When that king in 1450 finally overthrew the last Earl of Douglas, he found a fair Lady on his hands. This lady, known from her beauty as the Fair Maid of Galloway, was the heiress to all the great Douglas estates, and, as a child, had been married in succession by William, Earl of Douglas, whom James stabbed in Stirling Castle, and his brother, Earl James, who was overthrown at Arkinholme. While Earl James fled into exile in England, from which he was only to return to die a monk at Lindores, the king procured a divorce for his fair young wife, and married her to his own half-brother, John, son of Queen Joan and the Black Knight of Lorn. He conferred upon the pair the Douglas lordship of Balveny, and they became presently Earl and Countess of Atholl.

He was created Earl of Atholl in around 1457, the first Earl of the eighth creation of the title. He is believed to have had a hand in suppressing the rebellion of the Earl of Ross, the last of the Lords of the Isles. He was buried in Dunkeld Cathedral in Perthshire.

Another Sir John Stewart of Bonkyl, was the son of Alexander, High Steward of Scotland, and the ancestor of this West Highland clan. One of his descendants obtained the Lordship of Lorn through marriage to the heiress of Lorn. Sir John Stewart of Lorn was murdered at Dunstaffnage Castle about 1463, and his son Dougal became 1st chief of Appin. He unsuccessfully tried to recover the Lordship of Lorn.

The clan fought at the Battles of Flodden and Pinkie. At Pinkie the clan was led by Donald Stewart of Invernahyle, known as "Donald nam Ord". In 1645, they supported Montrose at the Battle of Inverlochy and in the same year also fought at Auldearn and Kilsyth. The chief of Appin was outlawed and his lands forfeited, but they were returned to him after the Restoration. The clan joined Viscount Dundee´s campaign in 1688/89 and supported the Jacobites in both Risings. After the Battle of Culloden, the banner of the Appin regiment was one of the few saved from destruction.

In 1765, the estate was sold by the 9th chief, who was succeeded in the chiefship by his cousin Duncan, 6th chief of Ardsheil, who became 10th chief of Appin in 1769. In 1782, he obtained the restoration of his confiscated paternal estate of Lorn.

Thursday, December 22, 2011

Gotland...thinking this might be our homeland

Remembering my childhood when my mother referred to Gotland as a place our family came from, and remembering a cast plaque she had of Gotland (upper left in photo), I'm thinking that this is probably where our pre-Iron Age relatives came from. They eventually became the Goths (Gutes)/Celts and moved south into Europe.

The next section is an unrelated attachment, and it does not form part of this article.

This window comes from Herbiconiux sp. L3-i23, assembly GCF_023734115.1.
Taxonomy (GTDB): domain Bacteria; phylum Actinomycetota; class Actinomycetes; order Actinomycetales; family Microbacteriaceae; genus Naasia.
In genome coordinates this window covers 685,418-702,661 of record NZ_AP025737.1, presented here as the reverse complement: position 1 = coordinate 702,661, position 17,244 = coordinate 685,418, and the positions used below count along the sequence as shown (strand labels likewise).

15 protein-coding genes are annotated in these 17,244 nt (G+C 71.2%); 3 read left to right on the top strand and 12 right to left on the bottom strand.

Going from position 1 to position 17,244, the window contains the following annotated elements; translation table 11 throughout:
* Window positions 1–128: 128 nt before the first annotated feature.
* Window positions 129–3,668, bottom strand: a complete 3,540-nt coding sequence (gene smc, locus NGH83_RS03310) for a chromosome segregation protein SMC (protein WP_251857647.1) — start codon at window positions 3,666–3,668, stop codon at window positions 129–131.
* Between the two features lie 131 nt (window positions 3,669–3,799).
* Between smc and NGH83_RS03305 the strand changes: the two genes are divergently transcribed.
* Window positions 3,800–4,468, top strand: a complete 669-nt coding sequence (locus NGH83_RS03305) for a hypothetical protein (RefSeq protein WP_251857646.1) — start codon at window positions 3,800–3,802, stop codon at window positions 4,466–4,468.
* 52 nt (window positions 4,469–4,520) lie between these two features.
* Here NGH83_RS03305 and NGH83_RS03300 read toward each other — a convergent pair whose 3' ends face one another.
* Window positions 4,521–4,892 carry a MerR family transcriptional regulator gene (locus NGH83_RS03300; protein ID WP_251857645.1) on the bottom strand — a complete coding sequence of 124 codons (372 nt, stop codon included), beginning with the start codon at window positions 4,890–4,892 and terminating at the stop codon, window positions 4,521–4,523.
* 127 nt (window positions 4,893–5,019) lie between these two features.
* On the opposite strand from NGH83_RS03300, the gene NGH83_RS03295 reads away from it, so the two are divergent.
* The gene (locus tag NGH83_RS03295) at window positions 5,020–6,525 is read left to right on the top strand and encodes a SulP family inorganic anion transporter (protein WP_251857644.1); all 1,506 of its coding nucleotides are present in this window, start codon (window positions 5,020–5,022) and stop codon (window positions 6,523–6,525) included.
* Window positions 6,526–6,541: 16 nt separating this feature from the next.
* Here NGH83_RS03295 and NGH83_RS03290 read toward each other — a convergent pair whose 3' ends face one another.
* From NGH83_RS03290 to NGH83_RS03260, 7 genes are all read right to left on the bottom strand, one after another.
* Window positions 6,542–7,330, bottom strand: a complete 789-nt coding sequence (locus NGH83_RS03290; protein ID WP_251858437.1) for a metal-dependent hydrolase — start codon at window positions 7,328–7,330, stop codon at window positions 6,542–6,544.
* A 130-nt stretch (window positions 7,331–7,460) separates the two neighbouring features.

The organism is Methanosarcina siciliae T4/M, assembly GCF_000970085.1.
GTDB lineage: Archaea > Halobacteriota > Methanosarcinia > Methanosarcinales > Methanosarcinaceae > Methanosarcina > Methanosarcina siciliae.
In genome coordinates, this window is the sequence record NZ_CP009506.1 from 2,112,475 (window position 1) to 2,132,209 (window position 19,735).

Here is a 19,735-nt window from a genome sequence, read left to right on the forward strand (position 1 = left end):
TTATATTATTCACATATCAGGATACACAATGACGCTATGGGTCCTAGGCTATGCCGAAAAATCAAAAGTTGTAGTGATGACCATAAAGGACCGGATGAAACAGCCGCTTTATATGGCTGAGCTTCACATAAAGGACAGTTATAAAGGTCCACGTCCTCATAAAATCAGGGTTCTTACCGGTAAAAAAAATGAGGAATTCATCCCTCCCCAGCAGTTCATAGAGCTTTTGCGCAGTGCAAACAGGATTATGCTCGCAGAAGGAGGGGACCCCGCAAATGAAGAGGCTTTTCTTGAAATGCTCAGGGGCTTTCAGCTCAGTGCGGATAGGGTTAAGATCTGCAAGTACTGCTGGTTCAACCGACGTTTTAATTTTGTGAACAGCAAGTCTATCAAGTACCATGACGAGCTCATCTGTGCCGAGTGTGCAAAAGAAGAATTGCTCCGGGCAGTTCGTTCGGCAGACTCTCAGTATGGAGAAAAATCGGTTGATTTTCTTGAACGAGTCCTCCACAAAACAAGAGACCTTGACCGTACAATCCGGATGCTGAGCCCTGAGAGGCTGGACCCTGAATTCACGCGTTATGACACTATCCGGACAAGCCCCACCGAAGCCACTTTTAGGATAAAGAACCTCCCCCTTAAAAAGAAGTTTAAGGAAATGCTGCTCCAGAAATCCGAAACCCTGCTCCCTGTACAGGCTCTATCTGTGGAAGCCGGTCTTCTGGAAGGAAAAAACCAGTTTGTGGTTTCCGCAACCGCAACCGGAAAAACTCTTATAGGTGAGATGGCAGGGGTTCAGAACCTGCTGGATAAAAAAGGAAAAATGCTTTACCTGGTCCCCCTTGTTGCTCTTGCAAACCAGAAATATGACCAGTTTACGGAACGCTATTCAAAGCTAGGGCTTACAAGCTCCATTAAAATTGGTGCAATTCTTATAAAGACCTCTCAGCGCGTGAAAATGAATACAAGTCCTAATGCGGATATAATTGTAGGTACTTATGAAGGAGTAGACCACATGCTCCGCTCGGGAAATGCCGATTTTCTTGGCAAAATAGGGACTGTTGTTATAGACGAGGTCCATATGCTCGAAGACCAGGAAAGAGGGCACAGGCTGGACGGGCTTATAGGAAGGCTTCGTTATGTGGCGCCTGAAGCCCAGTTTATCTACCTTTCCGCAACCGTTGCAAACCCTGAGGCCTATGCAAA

Gotland is a county, province, municipality and diocese of Sweden; it is Sweden's largest island and the largest island in the Baltic Sea. At 3,140 square kilometers in area, the region makes up less than one percent of Sweden's total land area. The region also includes the small islands of Fårö and Gotska Sandön to the north, and some tiny islands, including the Karlsö Islands (Lilla and Stora) to the west. The island of Gotland has an area of 2,994 km², the province has 3,183.7 km² (3,151 km² of land excluding the lakes and rivers). The population is 57,221 with about 22,200 living in Visby, the main town. The main sources of income to the island are tourism, agriculture and concrete production from locally mined limestone.

The island is the home of the Gutes (the tribal name of the Gotlandic people), and sites such as Ajvide show that it has been occupied since prehistory. Early on, Gotland became a commercial center and the town of Visby was the most important Hanseatic city in the Baltic Sea. In late medieval times, the island had twenty district courts (tings), each represented by its elected judge at the island-ting, called landsting. New laws were decided at the landsting, which also took other decisions regarding the island as a whole.

The Gutasaga contains legends of how the island was settled by Þieluar and populated by his descendants. It also tells that a third of the population had to emigrate and settle in southern Europe, a tradition associated with the migration of the Goths, whose name has the same origin as Gutes, the native name of the people of the island. It later tells that the Gutes voluntarily submitted to the king of Sweden and asserts that the submission was based on mutual agreement, and notes the duties and obligations of the Swedish King and Bishop in relationship to Gotland. It is therefore not only an effort to write down the history of Gotland, but also an effort to assert Gotland's independence from Sweden.

It gives Awair Strabain as the name of the man who arranged the mutually beneficial agreement with the king of Sweden; the event would have taken place before the end of the 9th century, when Wulfstan of Hedeby reported that the island was subject to the Swedes.

Then, after the land of the Burgundians, we had on our left the lands that have been called from the earliest times Blekingey, and Meore, and Eowland, and Gotland, all which territory is subject to the Sweons; and Weonodland was all the way on our right, as far as Weissel-mouth.

The region is considered by some historians to be the original homeland of the Goths.

The city of Visby and rest of the island were governed separately, and a civil war caused by conflicts between the German merchants in Visby and the peasants they traded with in the countryside had to be put down by King Magnus III of Sweden in 1288. In 1361, Valdemar Atterdag of Denmark invaded the island. The Victual Brothers occupied the island in 1394 to set up a stronghold as a headquarters of their own in Visby. At last, Gotland became a fiefdom of the Teutonic Knights, awarded to them on the condition that they expel the piratical Victual Brothers from their fortified sanctuary. An invading army of Teutonic Knights conquered the island in 1398, destroying Visby and driving the Victual Brothers from Gotland. In 1409 Grand Master Ulrich von Jungingen of the Teutonic Knights guaranteed peace with the Kalmar Union of Scandinavia by selling the island of Gotland to Queen Margaret of Denmark, Norway and Sweden.